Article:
First off, BMW starts with a solid, technically tuned product then adds to it. They charge more by adding value in the way of options and features that consumers are willing to pay more for. By comparison, the music industry is starting with a technically inferior product and proposing that you pay more to hear music in the way they should have been offering it – and have been offering it in CD format since the mid 1980’s. Instead, if labels want to charge a premium, then add premium content. Try including extra tracks, outtakes, acoustic and live versions of songs and video clips. Fans have already shown they will pay extra for a “deluxe” version of an album with these extras. Determine pricing based around the type and quantity of content, not by the technical quality of the digital file.

Revenue for recorded music in North America has essentially stagnated at about $12.5 billion since 2006. That’s good news in my view. While not growing the way the labels would surely like, it means that they’ve stopped the bleeding. But if they’re going to win back music lovers, they need to stop acting like world owes them something and start respecting the consumer. In addition to getting a handle on the technology that will improve the quality of digital music, they need to revisit their archaic and nonsensical pricing structure.

I know it’s hip to bash record labels. Hell, they’re such an easy target. But understand that I am a music fan through and through. I buy lots of music and I’m happy to pay for it – just give it to me at a price that make sense in a type of audio quality that at least matches that first Billy Squier record (which by the way I still have). Is that too much to ask?

I’d love to get your thoughts on this. Is my thinking sound?

  • Jacob Clausen

    Unless I can hear a significant difference in sound quality, I’ll stick with the basic prices. Good article Scott.

    • Jacob,

      I think you’re right – most people won’t be able to tell the difference. The problem is also that we’re investing in our music collections for the future. As sound technology advances we don’t want to be buying Beatles albums again in 20 years because the digital version we bought today are inferior to what they should have been.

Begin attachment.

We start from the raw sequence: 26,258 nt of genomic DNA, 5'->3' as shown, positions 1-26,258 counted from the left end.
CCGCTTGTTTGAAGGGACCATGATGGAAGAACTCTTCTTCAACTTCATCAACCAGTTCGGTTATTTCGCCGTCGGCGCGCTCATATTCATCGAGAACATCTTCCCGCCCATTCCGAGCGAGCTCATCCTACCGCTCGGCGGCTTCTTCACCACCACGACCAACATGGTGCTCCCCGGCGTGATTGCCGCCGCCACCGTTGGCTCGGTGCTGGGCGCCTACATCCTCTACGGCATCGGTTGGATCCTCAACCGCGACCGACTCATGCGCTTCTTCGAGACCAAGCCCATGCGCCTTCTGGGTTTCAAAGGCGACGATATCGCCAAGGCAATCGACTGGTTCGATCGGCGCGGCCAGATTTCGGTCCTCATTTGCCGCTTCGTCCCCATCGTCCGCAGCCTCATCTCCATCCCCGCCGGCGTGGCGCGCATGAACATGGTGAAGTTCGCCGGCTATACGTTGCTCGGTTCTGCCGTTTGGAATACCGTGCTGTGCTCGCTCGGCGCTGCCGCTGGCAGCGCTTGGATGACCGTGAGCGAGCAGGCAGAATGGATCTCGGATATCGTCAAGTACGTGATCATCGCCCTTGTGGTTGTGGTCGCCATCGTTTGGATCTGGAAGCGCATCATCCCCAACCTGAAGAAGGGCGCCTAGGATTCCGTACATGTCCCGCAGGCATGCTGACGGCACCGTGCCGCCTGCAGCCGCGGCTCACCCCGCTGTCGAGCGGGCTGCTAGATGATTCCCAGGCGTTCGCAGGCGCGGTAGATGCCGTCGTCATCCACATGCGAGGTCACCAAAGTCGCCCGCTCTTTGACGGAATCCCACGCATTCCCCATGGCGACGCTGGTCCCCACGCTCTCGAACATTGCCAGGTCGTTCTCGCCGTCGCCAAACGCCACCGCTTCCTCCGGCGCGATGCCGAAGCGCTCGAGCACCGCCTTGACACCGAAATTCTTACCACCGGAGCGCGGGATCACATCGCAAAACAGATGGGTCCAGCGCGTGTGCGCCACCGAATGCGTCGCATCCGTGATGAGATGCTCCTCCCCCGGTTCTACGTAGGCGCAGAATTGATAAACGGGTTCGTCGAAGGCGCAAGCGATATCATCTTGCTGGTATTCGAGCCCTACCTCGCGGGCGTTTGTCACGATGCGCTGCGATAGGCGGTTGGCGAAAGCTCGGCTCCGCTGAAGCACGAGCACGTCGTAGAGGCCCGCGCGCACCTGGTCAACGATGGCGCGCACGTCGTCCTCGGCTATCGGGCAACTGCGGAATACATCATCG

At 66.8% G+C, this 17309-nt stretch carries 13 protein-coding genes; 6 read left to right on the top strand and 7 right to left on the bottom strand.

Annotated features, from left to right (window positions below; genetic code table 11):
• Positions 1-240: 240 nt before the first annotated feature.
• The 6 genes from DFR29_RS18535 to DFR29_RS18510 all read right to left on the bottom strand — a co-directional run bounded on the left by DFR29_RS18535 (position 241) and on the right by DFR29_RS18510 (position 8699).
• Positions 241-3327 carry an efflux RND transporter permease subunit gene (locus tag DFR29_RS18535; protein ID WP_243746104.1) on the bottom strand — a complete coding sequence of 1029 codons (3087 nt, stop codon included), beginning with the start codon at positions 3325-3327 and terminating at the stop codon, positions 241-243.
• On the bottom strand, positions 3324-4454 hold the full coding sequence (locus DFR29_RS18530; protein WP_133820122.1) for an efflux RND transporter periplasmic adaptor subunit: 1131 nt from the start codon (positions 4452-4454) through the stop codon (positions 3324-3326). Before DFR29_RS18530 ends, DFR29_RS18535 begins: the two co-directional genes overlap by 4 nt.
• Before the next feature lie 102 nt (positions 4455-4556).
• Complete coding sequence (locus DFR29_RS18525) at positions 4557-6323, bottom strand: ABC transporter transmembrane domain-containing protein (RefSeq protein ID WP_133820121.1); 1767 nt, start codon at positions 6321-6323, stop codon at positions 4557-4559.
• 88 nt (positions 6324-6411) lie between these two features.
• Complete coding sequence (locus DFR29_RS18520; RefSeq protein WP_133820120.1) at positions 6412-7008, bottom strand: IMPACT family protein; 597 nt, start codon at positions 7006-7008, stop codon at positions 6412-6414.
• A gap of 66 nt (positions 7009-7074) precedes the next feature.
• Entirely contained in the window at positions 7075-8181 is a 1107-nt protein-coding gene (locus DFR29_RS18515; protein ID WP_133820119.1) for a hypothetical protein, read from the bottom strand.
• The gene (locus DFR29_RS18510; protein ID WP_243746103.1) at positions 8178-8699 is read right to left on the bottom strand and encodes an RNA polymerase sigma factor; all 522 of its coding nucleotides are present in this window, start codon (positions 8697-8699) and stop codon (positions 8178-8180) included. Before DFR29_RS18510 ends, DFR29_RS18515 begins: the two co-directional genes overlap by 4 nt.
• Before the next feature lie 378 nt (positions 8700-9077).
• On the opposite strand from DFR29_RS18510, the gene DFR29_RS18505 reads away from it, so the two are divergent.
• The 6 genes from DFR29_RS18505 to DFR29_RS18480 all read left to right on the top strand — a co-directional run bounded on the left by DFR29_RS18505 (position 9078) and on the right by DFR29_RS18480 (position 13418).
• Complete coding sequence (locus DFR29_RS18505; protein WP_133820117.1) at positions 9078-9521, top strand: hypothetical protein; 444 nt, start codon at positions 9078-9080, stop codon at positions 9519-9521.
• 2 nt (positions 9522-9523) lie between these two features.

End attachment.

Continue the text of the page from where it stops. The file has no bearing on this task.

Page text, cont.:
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  • I don’t care that this article is a year old.  After deciding to pay extra for a WAV digital album, which isn’t available on Bandcamp (they seem to be one of few outlets who don’t charge for doing absolutely nothing to a file format),  I became incensed and searched for a bit more insight than my own assumptions.  It seems that my assumptions are right.  Record labels love to blame other people for their own failings, but when they operate via unfair business models and hardware/software restrictions, then they should not need to scratch their heads about poor sales.

    If there was a considerable amount of an effort and a strain on resources required to distribute lossless music (even then, FLAC and Ogg Vorbis are compressed), such as heavy use of a distributor’s bandwidth, then I might understand.  However, these ludicrous pricing models are imposed by record labels, who surely wouldn’t need to worry about that sort of thing.  It’s pathetic and I will try to vote with my wallet by buying music from sites who are forced to do this.  Hopefully, others will become aware of how awful this is and do the same.